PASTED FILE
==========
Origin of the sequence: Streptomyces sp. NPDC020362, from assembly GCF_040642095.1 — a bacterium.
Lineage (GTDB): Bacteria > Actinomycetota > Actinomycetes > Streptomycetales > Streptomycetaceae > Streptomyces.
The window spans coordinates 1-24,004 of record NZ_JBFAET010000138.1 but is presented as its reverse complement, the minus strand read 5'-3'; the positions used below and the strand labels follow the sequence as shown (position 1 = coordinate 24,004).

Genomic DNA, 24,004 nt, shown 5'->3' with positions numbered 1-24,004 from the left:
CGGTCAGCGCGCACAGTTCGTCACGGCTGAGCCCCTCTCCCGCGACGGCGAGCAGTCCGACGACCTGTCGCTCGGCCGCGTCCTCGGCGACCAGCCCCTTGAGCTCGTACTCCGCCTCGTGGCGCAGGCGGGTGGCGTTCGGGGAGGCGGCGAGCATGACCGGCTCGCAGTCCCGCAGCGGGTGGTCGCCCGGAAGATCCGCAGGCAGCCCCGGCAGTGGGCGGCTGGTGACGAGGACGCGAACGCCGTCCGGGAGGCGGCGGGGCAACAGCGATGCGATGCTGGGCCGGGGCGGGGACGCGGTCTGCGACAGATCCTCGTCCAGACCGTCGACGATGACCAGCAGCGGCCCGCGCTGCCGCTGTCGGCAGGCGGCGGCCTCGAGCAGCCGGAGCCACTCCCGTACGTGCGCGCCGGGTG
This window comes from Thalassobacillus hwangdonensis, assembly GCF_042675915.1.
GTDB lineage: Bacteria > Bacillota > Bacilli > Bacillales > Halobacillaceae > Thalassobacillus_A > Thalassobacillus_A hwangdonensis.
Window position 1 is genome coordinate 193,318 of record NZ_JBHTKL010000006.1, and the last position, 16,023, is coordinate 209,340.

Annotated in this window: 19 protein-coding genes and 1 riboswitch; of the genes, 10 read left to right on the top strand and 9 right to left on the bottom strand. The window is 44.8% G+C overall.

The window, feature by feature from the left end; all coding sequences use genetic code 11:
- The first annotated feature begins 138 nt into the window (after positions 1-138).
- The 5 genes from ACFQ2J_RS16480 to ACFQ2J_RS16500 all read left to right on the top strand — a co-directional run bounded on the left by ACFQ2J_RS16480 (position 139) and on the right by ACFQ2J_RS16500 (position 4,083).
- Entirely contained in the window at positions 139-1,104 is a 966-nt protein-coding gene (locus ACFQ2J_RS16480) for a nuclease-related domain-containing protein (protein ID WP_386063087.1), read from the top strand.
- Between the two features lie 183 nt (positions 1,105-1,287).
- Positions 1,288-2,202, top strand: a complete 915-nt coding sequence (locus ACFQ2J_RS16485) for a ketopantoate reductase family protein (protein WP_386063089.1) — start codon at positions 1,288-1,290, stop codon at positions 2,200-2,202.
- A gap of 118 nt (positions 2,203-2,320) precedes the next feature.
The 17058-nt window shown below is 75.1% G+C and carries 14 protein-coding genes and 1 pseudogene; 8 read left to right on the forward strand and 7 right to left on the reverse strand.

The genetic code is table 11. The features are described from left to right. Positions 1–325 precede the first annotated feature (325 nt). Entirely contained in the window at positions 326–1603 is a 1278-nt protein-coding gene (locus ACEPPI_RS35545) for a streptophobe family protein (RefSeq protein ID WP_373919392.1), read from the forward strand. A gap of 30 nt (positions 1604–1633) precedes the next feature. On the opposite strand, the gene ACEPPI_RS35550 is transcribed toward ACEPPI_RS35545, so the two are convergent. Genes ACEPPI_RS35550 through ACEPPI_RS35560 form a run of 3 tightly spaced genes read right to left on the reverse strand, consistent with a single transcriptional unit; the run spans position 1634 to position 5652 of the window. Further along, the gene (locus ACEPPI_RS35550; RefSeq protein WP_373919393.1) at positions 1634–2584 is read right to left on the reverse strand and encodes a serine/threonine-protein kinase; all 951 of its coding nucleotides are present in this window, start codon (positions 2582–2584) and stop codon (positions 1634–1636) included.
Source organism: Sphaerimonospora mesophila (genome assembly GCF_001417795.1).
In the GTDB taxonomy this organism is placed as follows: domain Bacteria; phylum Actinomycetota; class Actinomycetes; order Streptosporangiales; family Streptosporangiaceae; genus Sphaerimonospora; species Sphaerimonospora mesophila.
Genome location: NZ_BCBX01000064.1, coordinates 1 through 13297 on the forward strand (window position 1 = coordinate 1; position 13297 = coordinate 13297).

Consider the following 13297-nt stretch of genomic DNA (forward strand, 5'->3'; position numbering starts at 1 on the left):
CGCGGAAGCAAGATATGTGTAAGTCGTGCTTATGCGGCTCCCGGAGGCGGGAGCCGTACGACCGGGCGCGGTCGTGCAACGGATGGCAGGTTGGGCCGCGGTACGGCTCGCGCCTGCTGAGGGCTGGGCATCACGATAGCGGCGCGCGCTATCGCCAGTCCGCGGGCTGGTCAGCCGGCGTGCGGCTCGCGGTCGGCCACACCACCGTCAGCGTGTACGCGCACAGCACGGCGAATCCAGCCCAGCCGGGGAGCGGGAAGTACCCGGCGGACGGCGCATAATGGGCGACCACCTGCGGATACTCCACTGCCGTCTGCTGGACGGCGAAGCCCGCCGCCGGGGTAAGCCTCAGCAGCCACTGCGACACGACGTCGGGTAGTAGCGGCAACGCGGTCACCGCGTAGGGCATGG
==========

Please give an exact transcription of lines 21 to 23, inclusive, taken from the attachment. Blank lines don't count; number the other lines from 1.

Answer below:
Genome location: NZ_BCBX01000064.1, coordinates 1 through 13297 on the forward strand (window position 1 = coordinate 1; position 13297 = coordinate 13297).

Consider the following 13297-nt stretch of genomic DNA (forward strand, 5'->3'; position numbering starts at 1 on the left):
CGCGGAAGCAAGATATGTGTAAGTCGTGCTTATGCGGCTCCCGGAGGCGGGAGCCGTACGACCGGGCGCGGTCGTGCAACGGATGGCAGGTTGGGCCGCGGTACGGCTCGCGCCTGCTGAGGGCTGGGCATCACGATAGCGGCGCGCGCTATCGCCAGTCCGCGGGCTGGTCAGCCGGCGTGCGGCTCGCGGTCGGCCACACCACCGTCAGCGTGTACGCGCACAGCACGGCGAATCCAGCCCAGCCGGGGAGCGGGAAGTACCCGGCGGACGGCGCATAATGGGCGACCACCTGCGGATACTCCACTGCCGTCTGCTGGACGGCGAAGCCCGCCGCCGGGGTAAGCCTCAGCAGCCACTGCGACACGACGTCGGGTAGTAGCGGCAACGCGGTCACCGCGTAGGGCATGG